Bank of England interest rates- down they go again!

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  • Bank of England interest rates- down they go again!

    Bank of England have just cut interest rates by 0.25%

    Happy days are here again.

    ( Unless you are a saver, then unhappy days are here )

  • #2
    Originally posted by Colincbayley View Post
    Bank of England have just cut interest rates by 0.25%

    Happy days are here again.
    I wouldn't bank on it. After all, who's going to buy a house now, when every other headline is screaming at us that prices are going down?

    ( Unless you are a saver, then unhappy days are here )[/QUOTE]

    Am glad I took out that 7% fixed rate account...phew!

    Peter

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    • #3
      Originally posted by pcwilkins View Post
      I wouldn't bank on it. After all, who's going to buy a house now, when every other headline is screaming at us that prices are going down?
      That's the point. With lower interest rates the rental multipliers fit better, if no one is moving then we may get away with lower offers, and with a shortage of houses, rents will go up ( Just my view )

      As I said, happy days.....

      Comment


      • #4
        Originally posted by pcwilkins View Post
        I wouldn't bank on it. After all, who's going to buy a house now, when every other headline is screaming at us that prices are going down?


        Peter
        I hope you're wrong. I've got a house due to go on the market in a couple of weeks time. Someone just put Christmas in the way!

        There's talk of a further interest rate in January (fingers crossed).

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        • #5
          Watch LIBOR.

          The BoE base rate may become irrelevant for mortgages.

          ...or, we may be turning Japanese, as some have warned. This may not be such good news for the medium term, this time.
          Now signature free.

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          • #6
            Originally posted by lorenzo View Post
            ...or, we may be turning Japanese, as some have warned. This may not be such good news for the medium term, this time.
            I hope not. I don't like Sushi.

            Can you explain LIBOR in layman's terms. Is it something to do with what banks charge each other?

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            • #7
              Originally posted by DianeB View Post
              I hope not. I don't like Sushi.

              Can you explain LIBOR in layman's terms. Is it something to do with what banks charge each other?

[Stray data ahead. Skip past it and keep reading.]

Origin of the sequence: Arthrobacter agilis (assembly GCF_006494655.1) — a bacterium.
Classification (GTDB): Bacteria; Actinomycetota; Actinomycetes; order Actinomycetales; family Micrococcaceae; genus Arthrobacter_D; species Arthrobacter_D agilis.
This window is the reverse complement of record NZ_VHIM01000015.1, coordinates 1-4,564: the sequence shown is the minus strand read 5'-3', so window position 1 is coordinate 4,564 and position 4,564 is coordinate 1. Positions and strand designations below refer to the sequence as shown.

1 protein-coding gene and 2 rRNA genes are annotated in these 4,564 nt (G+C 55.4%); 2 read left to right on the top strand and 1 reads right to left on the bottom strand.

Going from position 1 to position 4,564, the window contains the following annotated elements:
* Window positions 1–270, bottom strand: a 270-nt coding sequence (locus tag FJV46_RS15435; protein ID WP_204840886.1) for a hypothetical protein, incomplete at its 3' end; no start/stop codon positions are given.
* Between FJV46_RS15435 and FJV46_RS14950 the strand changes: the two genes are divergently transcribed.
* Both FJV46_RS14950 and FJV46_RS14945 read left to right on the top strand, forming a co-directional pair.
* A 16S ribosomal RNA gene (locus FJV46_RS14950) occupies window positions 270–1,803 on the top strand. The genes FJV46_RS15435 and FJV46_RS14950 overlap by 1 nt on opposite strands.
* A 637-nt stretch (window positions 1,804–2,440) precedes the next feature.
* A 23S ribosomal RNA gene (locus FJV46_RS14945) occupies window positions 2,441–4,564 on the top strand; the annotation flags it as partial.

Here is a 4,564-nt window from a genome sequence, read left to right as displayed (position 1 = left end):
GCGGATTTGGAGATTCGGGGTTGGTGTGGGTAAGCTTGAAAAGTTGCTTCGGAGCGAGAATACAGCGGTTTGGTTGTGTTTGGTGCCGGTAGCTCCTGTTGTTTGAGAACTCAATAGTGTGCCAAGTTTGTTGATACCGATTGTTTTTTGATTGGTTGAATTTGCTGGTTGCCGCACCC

Basically, yes. It stands for London InterBank Overnight Rate.
              Now signature free.

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              • #8
                LIBOR rates are going to keep mortgages high. Its also going restrict the number of mortgages available, increase conditions and turn down many applicants.

                Despite the interest cuts in the USA house prices are still falling fast. I think the UK market has gone to far down the same path and despite the cut public confidence is low. I predict prices will still fall for some time yet.

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                • #9
                  Originally posted by lorenzo View Post
                  Watch LIBOR.

                  The BoE base rate may become irrelevant for mortgages.
                  See ==>> http://www.telegraph.co.uk/money/mai...-mostviewedbox

                  SNIP:

                  It coincided with a chilling warning from the Organisation for Economic Co-operation and Development that the UK economy is heading for a major slowdown next year - and possibly a "significant slump" in house prices.

                  This month's short sterling futures, which indicate where the market expects the key benchmark interbank borrowing rate to be in two weeks' time, actually rose markedly after the Bank's decision - an almost unprecedented reaction. The pound also ended the day up slightly on its trade-weighted index - another highly unusual outcome on the day of an interest rate cut.

                  John Wraith of Royal Bank of Scotland said: "They haven't got the control over rates in the financial system that they ordinarily have.

                  "Historically, a 25-basis point change in Bank rate would lead to an almost identical change in Libor [the benchmark rate in the money market]. That hasn't happened."